Transforming Child Welfare Practice in Maryland through the Integrated Child Welfare Practice Model


Chapin Hall is working with the state of Maryland to transform the quality of child welfare and adult services throughout the state. Improving critical safety, permanency and well-being outcomes for children, families and vulnerable adults are the goals of this partnership. A critical element of this collaboration is implementing the Department of Human Services’ Social Service Agency’s “Integrated Practice Model.”

The Integrated Practice Model builds on the agency’s foundational family-centered practice, older youth, and adult services practice frameworks to include an explicit understanding of trauma’s impact on families and the workforce. All assessments are aligned with the practice model to ensure evidence informs decision-making across the continuum of care.

The practice model establishes the Social Service Agency’s philosophy, approach and strategies for social work practice statewide. It was developed in partnership local social service department staff, provider representatives, advocates, legal partners, and youth and family stakeholders. Moreover, the practice model addresses how Social Service Agency staff work with one another across different levels of the agency, as well as with legal and community partners.

The core components of the Maryland Integrated Practice Model include:

  • Values: Collaboration, Advocacy, Respect and Empowerment (CARE)
  • Practice Principles: Family-Centered, Outcomes-Driven, Individualized and Strengths-Based, Trained and Professional Workforce, Community-Focused, Trauma-Responsive, and Culturally and Linguistically Responsive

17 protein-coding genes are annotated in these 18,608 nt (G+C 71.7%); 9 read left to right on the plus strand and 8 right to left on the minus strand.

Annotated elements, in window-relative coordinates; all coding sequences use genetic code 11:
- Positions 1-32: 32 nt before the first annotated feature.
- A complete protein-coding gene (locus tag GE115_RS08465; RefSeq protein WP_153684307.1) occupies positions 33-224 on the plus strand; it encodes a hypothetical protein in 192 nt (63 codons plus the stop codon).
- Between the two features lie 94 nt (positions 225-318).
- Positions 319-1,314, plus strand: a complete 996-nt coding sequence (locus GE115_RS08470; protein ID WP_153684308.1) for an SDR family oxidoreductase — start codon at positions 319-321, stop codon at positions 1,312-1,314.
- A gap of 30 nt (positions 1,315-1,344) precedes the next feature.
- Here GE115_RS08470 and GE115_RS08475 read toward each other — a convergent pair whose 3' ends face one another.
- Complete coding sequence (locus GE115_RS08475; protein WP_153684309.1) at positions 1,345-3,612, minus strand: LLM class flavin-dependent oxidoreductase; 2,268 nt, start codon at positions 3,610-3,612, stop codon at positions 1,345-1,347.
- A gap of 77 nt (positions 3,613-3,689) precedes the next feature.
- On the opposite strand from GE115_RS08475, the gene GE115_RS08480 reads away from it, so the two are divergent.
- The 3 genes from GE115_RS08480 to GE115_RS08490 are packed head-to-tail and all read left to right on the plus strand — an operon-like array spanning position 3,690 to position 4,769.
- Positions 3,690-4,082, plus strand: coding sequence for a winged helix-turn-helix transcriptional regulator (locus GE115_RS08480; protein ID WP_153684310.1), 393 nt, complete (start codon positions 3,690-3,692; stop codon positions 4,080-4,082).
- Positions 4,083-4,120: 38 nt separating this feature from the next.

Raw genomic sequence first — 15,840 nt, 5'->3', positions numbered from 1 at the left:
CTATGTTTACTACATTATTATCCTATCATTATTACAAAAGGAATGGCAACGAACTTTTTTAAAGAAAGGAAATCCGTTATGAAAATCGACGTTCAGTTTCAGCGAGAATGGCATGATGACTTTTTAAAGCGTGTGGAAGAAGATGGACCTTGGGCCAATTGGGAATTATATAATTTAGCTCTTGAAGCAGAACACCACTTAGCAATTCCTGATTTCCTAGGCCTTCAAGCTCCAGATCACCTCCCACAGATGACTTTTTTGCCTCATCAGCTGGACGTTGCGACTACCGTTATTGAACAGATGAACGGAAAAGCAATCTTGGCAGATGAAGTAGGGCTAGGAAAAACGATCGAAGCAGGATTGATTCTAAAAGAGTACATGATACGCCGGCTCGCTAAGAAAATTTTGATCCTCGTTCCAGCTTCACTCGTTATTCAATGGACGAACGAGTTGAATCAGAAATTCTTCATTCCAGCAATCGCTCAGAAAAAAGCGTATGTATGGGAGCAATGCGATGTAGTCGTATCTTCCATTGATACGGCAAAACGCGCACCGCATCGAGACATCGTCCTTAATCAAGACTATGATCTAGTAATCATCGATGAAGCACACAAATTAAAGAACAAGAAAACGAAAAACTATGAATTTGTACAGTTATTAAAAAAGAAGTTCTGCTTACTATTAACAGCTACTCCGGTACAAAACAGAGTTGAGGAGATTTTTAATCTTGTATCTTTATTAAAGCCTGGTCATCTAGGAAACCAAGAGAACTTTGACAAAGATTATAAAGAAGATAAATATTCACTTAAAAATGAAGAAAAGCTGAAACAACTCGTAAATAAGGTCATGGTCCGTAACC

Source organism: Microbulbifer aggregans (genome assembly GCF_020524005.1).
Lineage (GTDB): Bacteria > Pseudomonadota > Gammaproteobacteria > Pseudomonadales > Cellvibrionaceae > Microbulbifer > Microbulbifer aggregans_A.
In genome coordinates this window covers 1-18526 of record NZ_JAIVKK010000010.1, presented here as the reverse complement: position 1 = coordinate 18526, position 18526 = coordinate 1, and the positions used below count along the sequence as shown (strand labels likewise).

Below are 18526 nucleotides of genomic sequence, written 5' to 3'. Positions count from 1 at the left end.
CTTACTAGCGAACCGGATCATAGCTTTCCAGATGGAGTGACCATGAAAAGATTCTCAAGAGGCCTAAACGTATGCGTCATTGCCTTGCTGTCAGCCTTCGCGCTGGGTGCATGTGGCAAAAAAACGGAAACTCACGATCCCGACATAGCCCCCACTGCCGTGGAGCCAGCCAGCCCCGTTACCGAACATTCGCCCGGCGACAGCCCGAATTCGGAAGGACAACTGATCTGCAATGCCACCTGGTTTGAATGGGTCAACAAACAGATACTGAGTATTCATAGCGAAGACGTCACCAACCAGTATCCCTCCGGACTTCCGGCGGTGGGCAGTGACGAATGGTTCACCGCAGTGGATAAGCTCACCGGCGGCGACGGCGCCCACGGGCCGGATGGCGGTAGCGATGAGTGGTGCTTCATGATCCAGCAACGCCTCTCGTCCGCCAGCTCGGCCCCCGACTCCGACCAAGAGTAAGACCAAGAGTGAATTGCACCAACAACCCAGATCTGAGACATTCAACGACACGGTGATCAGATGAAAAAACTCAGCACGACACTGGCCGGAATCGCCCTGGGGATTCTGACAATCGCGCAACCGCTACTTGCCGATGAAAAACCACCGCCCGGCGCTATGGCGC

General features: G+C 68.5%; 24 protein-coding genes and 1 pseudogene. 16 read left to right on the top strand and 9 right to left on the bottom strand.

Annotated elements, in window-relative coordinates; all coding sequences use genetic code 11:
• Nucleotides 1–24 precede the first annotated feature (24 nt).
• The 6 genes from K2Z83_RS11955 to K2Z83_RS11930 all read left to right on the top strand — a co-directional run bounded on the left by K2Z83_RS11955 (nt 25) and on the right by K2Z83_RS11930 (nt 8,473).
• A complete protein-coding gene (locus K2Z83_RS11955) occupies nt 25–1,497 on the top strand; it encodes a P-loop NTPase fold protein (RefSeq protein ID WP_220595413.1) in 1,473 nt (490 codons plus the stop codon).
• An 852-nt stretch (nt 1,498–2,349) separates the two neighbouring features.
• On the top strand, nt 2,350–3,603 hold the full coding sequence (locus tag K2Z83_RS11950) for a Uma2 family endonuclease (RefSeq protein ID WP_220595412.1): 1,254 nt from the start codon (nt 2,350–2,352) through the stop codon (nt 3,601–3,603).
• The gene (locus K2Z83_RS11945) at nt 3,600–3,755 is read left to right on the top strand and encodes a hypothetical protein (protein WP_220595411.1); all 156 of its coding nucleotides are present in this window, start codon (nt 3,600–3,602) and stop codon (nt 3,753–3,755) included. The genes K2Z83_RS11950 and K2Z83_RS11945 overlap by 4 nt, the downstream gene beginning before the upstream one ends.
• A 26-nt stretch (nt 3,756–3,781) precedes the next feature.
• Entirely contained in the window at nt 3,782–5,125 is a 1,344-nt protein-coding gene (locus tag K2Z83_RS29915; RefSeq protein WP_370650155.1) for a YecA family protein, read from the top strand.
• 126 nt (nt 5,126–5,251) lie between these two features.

• Core Practices: Engage, Team, Assess, Plan, Intervene, and Monitor and Adapt

Today, Maryland and Chapin Hall are working together to ensure the practice model is meaningfully incorporated into all aspects of agency infrastructure and processes, including hiring practices, policy, training curricula, coaching methodologies, and continuous quality improvement practices. The agency is also modernizing its information technology system to support effective implementation of the practice model.

This work at Chapin Hall is led by Policy Fellows Larry Small, Krista Thomas, and Jennifer O’Brien. This team brings a rich mix of federal, state and local experience in policy and practice, and a commitment to helping agencies achieve the best results for the families they serve. For more information about Chapin Hall’s work on developing and implementing Maryland’s Integrated Practice Model, reach out to Larry Small, Krista Thomas, or Jennifer O’Brien.